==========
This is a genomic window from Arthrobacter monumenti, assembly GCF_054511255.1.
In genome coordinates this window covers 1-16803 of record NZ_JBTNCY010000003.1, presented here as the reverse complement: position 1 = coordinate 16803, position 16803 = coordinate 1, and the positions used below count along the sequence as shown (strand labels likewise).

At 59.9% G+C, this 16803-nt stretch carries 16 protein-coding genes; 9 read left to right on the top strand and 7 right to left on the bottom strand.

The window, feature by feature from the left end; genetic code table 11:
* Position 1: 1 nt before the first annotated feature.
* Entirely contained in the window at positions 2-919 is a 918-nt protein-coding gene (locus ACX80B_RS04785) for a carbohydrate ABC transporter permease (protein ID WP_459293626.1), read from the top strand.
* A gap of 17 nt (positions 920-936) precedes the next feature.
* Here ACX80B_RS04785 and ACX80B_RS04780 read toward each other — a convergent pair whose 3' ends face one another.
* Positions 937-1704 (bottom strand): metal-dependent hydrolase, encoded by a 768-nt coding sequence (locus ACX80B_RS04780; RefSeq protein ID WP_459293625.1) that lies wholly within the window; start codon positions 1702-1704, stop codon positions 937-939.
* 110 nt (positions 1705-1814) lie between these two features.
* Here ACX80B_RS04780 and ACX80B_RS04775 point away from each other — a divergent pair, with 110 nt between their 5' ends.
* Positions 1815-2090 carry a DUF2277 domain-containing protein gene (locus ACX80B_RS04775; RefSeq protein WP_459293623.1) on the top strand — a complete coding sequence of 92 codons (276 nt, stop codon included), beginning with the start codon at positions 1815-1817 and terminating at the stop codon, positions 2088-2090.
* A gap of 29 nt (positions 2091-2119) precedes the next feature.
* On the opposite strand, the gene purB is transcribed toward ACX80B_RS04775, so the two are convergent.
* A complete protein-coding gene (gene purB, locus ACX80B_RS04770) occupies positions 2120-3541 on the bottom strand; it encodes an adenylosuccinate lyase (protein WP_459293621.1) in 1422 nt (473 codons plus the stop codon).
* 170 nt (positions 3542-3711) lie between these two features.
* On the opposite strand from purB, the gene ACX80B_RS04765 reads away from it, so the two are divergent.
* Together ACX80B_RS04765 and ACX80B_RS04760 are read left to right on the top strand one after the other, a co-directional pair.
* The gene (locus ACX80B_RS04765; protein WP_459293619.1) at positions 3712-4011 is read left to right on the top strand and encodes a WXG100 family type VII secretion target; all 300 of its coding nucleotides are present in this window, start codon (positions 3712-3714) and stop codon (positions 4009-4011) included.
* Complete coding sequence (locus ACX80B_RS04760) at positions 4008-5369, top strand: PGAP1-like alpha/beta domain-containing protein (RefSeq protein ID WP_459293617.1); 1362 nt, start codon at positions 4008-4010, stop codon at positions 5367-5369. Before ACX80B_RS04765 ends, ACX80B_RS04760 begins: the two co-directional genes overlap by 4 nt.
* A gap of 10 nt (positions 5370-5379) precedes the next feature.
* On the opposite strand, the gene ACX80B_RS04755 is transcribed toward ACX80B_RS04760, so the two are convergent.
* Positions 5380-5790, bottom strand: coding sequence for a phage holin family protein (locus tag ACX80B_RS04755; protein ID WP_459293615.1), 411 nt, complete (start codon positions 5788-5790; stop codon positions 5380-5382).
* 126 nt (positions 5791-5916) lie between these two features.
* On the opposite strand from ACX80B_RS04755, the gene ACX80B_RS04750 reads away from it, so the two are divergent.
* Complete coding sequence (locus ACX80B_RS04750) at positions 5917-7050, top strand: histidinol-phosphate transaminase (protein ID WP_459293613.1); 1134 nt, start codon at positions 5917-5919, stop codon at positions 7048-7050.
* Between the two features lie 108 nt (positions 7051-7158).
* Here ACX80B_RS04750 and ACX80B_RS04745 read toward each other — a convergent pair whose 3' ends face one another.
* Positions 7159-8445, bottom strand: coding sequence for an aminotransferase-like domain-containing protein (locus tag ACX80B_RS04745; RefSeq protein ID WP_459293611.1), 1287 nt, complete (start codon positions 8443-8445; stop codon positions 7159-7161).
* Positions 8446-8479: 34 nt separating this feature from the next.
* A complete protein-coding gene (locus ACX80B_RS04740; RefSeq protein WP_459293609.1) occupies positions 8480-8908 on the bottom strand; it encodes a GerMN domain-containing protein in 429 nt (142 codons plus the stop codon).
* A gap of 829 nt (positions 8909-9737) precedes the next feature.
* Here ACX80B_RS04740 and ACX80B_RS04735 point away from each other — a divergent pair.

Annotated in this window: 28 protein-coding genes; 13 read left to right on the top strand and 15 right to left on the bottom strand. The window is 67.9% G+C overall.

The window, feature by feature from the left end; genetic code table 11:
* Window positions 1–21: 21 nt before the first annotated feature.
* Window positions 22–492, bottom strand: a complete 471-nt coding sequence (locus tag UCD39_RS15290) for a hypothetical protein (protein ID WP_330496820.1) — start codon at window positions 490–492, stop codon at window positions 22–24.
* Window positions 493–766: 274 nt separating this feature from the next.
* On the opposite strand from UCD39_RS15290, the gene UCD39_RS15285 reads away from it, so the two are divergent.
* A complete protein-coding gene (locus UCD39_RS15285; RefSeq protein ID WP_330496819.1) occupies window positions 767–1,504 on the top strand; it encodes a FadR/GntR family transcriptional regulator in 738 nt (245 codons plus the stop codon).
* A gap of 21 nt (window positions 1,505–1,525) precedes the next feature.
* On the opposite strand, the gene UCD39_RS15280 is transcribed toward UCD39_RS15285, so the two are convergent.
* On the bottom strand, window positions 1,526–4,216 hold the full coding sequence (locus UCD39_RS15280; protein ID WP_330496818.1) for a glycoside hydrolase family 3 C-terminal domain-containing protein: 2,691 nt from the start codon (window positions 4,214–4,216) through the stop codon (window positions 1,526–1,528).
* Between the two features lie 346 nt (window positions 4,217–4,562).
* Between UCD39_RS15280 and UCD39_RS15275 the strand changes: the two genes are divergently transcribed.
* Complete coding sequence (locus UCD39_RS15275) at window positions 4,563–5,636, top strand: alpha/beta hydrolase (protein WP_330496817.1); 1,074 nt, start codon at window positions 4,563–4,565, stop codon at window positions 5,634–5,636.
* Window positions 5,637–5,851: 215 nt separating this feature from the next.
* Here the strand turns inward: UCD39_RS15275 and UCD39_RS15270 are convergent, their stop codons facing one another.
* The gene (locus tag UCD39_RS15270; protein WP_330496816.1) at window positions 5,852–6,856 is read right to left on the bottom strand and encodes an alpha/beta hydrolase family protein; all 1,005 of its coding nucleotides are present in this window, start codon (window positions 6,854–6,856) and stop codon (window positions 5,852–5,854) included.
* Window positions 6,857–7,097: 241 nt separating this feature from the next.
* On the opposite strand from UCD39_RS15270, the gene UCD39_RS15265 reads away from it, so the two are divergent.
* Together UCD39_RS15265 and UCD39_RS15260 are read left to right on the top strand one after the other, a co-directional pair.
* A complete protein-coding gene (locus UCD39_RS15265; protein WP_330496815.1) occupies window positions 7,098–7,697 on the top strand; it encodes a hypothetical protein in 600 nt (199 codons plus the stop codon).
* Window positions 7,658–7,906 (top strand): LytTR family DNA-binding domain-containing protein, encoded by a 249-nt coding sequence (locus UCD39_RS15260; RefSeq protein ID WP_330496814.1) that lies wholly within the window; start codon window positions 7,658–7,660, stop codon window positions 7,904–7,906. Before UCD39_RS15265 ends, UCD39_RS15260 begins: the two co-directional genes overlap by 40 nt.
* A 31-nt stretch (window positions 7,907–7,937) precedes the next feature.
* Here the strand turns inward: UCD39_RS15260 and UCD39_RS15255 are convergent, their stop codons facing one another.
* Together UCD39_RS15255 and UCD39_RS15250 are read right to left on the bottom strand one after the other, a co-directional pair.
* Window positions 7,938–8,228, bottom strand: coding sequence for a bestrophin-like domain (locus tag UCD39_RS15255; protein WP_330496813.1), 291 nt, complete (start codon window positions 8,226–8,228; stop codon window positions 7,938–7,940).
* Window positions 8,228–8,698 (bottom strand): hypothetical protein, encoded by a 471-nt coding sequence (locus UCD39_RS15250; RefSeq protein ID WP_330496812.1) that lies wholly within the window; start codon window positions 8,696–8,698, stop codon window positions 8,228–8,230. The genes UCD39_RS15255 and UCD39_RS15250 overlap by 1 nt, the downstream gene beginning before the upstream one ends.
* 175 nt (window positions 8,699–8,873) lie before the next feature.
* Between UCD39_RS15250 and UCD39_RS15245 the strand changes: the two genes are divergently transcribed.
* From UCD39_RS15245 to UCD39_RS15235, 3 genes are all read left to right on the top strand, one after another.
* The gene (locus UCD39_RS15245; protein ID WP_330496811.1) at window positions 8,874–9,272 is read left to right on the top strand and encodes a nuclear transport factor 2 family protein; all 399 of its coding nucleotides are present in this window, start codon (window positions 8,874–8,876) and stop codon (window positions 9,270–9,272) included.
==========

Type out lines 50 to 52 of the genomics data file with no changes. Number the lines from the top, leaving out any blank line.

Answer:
* Window positions 6,857–7,097: 241 nt separating this feature from the next.
* On the opposite strand from UCD39_RS15270, the gene UCD39_RS15265 reads away from it, so the two are divergent.
* Together UCD39_RS15265 and UCD39_RS15260 are read left to right on the top strand one after the other, a co-directional pair.